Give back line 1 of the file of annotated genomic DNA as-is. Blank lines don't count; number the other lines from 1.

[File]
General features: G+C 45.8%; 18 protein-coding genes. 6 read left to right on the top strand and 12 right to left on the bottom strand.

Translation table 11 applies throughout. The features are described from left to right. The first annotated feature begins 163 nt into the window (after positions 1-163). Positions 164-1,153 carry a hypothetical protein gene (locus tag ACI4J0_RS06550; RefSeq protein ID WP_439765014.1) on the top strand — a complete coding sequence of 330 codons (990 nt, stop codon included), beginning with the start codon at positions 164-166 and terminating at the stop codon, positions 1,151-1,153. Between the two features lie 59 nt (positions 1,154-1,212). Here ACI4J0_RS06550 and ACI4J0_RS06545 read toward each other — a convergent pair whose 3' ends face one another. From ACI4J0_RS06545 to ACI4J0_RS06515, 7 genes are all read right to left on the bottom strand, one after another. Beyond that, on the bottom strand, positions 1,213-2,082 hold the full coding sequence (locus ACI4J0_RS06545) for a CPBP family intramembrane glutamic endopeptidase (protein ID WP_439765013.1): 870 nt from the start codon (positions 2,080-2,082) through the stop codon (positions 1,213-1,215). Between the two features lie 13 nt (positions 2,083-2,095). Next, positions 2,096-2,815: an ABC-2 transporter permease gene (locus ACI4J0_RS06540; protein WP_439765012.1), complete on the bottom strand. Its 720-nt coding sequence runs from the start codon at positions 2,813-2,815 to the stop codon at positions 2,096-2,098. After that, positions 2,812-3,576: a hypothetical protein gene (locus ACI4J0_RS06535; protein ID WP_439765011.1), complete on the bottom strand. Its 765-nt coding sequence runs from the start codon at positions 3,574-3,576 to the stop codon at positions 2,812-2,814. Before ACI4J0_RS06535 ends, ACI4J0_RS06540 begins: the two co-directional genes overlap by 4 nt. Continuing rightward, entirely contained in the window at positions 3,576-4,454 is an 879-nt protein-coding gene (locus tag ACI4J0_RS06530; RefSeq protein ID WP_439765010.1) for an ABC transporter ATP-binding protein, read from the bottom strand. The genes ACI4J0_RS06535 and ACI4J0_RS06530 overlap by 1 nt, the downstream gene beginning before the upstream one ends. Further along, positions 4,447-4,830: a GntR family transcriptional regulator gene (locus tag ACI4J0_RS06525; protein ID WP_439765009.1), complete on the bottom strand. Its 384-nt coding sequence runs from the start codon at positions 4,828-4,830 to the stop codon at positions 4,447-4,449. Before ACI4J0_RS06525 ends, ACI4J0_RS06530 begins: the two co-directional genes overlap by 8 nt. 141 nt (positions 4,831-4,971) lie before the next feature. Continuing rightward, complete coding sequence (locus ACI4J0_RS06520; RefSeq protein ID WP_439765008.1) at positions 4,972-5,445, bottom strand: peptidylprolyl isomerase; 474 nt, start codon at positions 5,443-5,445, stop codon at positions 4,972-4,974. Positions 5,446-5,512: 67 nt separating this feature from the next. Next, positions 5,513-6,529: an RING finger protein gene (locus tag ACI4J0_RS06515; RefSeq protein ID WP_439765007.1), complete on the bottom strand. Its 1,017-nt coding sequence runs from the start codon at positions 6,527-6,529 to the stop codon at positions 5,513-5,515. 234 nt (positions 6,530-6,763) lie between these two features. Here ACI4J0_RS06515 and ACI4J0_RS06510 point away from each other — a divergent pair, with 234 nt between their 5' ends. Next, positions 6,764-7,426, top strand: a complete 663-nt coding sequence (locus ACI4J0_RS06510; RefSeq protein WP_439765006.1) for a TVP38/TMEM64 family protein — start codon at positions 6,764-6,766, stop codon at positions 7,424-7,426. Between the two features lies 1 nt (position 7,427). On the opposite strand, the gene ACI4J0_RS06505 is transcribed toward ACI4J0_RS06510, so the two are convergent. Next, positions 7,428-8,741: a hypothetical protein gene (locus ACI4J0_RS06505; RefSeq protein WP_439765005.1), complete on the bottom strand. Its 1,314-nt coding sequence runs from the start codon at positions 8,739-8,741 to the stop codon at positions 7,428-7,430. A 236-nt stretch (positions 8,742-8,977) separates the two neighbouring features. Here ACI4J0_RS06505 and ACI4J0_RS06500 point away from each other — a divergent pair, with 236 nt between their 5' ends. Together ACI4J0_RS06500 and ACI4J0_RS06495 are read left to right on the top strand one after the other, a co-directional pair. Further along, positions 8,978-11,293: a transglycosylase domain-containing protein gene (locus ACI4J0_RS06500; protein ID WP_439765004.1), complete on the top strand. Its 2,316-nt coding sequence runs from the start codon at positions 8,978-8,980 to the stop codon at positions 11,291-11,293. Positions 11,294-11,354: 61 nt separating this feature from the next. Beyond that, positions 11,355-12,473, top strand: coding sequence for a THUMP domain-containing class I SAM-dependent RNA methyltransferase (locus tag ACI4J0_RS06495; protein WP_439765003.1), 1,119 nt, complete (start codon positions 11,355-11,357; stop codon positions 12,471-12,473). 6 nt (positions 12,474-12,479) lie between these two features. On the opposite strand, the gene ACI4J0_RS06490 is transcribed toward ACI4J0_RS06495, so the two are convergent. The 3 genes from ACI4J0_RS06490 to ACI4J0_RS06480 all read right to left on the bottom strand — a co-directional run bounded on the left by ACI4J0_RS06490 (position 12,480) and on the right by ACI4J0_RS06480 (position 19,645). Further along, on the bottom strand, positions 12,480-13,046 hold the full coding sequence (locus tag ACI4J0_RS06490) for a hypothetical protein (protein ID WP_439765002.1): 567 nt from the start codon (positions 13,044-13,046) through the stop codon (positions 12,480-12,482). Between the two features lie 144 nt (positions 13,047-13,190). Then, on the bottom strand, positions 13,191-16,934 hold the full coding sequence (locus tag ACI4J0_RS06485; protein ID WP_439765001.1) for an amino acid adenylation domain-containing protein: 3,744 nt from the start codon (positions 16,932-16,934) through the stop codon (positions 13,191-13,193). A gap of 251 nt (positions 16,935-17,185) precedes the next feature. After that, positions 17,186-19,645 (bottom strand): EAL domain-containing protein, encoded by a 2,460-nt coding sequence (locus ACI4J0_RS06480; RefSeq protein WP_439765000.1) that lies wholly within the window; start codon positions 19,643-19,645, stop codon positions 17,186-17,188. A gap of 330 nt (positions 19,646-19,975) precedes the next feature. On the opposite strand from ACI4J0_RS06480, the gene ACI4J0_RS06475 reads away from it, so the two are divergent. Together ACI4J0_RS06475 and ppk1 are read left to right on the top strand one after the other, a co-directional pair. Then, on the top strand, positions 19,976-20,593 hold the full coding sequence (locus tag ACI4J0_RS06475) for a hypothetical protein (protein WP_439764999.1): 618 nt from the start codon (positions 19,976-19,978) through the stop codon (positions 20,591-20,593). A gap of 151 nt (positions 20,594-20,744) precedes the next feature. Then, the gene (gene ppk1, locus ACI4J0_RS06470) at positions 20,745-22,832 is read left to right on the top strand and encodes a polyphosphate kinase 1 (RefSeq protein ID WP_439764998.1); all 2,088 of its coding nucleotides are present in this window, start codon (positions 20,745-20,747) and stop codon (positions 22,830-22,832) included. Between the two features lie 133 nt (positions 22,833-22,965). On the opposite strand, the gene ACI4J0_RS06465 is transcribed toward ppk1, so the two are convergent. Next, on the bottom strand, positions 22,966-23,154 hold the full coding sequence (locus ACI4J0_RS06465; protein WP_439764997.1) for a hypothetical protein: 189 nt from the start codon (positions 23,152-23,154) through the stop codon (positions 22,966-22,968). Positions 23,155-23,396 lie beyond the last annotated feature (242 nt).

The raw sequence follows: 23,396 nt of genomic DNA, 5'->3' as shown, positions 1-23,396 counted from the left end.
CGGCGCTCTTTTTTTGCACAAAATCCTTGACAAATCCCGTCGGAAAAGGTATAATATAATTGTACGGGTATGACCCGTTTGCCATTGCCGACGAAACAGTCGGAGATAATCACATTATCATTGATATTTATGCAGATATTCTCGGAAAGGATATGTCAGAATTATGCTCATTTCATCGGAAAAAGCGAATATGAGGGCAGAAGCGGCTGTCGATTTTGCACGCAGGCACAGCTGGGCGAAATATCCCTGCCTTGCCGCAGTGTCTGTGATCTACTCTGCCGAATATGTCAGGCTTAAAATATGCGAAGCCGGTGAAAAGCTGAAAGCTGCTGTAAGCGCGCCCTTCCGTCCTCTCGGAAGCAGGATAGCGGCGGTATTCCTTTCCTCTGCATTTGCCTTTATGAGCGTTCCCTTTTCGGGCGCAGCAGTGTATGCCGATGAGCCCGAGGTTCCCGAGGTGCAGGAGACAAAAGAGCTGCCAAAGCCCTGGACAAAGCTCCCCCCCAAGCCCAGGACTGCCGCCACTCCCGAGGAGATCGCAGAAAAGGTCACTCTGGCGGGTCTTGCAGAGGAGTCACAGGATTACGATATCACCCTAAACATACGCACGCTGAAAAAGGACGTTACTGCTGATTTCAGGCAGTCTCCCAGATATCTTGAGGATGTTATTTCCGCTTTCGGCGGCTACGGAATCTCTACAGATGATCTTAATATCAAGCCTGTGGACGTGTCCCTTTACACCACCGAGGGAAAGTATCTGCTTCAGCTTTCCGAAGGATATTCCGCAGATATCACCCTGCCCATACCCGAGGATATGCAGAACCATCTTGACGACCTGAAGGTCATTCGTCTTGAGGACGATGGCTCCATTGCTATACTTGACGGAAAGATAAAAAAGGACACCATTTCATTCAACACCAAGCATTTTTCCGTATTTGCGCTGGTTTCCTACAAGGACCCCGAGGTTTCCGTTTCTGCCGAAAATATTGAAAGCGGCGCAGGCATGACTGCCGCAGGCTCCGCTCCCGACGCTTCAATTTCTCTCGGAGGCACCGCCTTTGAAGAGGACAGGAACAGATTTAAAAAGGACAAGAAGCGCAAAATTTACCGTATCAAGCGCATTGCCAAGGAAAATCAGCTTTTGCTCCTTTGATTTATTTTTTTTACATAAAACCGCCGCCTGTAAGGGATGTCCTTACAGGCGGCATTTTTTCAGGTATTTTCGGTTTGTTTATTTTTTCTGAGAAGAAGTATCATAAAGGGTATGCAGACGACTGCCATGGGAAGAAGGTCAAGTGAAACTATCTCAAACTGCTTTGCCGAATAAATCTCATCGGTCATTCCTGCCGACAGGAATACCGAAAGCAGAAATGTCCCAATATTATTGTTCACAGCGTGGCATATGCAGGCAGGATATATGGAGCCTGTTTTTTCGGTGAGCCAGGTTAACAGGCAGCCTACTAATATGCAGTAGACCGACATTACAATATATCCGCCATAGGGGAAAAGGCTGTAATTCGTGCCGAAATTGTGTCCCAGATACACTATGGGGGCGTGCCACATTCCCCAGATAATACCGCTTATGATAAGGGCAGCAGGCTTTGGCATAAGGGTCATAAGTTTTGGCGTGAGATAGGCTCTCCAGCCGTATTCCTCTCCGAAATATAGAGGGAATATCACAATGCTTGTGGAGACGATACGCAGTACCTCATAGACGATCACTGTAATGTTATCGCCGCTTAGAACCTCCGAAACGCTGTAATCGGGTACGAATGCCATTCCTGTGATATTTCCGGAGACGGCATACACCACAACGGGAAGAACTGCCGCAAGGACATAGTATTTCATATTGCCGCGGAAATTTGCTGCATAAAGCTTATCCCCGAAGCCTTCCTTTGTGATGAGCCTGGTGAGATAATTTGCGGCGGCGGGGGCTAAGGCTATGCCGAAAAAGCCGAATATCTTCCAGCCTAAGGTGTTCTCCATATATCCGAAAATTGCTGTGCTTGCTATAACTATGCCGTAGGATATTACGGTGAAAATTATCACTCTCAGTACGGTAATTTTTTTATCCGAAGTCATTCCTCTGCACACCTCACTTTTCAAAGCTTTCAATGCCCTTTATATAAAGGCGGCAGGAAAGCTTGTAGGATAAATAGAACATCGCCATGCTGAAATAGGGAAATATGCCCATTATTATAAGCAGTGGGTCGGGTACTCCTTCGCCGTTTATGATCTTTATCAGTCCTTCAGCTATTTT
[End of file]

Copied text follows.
General features: G+C 45.8%; 18 protein-coding genes. 6 read left to right on the top strand and 12 right to left on the bottom strand.